Good news for California citrus growers

Toward the end of 2011, Mark Hoddle, an entomologist at the University of California, Riverside, first released into a citrus grove on campus a batch of Pakistani wasps that are natural enemies of the Asian citrus psyllid (ACP), the vector of a bacterium that causes Huanglongbing (HLB), a lethal citrus disease.

Now on Tuesday, Dec. 16, Hoddle, the director of UCR’s Center for Invasive Species Research, is poised to release in the same grove the wasp Diaphorencyrtus aligarhensis, a second species of ACP natural enemy, also from the Punjab region of Pakistan. Shortly after 9 a.m., Chancellor Kim A. Wilcox will release the first set of the new wasps from a vial into the grove. Media representatives may arrive as early as 8:30 a.m.

The new wasp attacks the second and third developmental stages of immature ACP (called nymphs) whereas Tamarixia attacks the larger nymphs in the fourth and fifth stages of development. ACP nymphs have five developmental stages, or instars, after they hatch from the egg.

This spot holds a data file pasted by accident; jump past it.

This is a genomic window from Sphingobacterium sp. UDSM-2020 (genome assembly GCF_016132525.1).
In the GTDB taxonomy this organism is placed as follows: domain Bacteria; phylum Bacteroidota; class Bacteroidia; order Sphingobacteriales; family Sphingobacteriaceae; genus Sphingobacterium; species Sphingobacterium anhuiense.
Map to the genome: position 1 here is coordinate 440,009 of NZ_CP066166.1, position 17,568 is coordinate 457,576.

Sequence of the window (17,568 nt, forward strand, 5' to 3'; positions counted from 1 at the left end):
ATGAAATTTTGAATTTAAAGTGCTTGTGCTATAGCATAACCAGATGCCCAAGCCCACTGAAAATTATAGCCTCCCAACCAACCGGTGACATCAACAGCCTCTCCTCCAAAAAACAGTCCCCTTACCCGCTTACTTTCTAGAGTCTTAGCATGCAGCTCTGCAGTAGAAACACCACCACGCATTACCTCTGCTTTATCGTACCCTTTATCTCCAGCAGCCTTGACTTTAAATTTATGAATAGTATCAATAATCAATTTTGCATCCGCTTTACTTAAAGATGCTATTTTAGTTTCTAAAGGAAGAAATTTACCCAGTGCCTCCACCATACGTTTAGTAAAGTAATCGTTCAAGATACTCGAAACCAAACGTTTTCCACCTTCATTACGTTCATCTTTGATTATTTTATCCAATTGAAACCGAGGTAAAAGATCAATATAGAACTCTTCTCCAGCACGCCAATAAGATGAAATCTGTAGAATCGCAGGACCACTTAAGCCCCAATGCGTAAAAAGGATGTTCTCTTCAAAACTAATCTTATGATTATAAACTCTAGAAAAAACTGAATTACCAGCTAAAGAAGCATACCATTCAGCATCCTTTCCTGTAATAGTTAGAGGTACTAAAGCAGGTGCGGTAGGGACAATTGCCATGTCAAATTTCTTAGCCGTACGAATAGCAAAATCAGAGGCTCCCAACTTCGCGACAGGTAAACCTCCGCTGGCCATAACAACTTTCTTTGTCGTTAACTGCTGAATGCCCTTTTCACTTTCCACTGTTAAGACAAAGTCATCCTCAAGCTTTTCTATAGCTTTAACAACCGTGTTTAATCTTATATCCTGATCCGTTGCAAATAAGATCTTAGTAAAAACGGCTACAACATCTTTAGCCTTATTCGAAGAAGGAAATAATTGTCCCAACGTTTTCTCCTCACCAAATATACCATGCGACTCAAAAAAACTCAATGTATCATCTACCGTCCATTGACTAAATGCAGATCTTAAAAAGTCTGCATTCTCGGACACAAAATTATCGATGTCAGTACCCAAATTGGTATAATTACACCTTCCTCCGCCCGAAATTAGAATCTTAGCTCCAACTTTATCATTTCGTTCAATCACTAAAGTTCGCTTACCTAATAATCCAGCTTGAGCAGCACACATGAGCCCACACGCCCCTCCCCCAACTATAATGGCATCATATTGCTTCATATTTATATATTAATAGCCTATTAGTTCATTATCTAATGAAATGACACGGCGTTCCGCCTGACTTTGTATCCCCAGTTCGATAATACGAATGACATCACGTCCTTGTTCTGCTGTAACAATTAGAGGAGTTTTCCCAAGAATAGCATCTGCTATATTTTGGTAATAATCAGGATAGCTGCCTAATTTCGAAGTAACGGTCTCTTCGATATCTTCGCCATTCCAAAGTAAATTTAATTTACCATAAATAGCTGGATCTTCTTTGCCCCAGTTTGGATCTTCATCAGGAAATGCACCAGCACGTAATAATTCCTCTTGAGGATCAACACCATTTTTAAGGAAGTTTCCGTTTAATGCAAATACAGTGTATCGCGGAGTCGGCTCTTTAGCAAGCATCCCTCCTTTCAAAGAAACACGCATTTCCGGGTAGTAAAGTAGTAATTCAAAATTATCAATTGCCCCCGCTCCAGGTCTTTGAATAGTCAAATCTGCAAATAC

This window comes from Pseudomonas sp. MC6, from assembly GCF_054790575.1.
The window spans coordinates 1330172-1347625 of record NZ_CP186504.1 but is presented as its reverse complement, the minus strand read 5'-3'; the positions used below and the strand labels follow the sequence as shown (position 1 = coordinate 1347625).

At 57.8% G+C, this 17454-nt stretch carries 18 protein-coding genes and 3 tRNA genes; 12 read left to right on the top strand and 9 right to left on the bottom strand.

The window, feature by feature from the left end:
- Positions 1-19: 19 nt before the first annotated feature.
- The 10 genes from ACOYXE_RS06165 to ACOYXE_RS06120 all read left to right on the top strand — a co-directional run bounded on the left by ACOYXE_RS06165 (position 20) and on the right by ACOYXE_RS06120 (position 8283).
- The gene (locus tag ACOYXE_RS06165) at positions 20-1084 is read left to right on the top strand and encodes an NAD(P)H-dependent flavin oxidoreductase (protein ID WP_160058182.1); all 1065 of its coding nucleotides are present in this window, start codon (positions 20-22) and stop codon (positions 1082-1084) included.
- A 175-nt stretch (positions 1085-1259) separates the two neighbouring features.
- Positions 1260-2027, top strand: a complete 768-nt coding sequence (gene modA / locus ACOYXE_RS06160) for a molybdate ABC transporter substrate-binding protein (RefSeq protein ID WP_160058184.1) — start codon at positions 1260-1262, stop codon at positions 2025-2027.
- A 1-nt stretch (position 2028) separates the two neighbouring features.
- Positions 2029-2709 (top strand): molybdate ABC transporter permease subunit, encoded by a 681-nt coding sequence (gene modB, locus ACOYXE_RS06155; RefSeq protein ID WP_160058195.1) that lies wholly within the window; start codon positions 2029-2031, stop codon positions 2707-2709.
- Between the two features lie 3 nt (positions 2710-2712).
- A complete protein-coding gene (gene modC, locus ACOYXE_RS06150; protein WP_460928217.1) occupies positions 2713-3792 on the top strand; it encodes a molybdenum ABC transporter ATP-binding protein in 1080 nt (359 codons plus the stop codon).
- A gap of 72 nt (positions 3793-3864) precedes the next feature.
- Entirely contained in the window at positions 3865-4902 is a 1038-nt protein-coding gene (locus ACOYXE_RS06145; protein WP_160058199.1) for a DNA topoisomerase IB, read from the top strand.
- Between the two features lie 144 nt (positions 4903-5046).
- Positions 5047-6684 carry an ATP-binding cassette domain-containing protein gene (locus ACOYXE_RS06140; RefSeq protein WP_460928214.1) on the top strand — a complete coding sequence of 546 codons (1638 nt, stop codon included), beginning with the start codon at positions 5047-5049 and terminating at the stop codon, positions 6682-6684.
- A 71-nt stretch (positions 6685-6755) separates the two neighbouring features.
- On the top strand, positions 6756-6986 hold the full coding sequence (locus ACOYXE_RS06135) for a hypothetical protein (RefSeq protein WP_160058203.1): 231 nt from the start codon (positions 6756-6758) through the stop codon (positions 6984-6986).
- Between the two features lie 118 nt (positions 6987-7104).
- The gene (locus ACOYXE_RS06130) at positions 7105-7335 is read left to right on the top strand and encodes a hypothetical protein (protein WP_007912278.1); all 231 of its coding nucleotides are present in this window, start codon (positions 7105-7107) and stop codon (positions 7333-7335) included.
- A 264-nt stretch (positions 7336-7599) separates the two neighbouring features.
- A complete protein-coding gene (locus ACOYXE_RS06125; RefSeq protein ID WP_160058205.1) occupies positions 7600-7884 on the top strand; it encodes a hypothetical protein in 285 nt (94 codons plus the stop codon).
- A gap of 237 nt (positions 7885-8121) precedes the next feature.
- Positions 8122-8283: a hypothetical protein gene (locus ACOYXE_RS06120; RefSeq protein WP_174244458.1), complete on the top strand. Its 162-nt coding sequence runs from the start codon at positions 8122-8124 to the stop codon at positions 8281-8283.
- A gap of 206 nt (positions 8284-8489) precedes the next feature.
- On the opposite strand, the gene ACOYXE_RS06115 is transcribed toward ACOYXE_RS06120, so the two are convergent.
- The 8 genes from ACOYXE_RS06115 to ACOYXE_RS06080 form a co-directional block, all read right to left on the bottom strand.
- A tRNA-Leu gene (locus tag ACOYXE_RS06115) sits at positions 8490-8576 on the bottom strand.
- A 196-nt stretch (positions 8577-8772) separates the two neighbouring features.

Successful biocontrol of citrus pests in California sometimes requires more than one species of natural enemy because citrus is grown in a variety of different habitats – hot desert areas like Coachella, cooler coastal zones like Ventura, and intermediate areas like Riverside/Redlands and northern San Diego County.

Around 300 male and female wasps will be released on Dec. 16. Hoddle and his team will open vials of the wasps to allow them to fly into the citrus orchard to start hunting for ACP nymphs.


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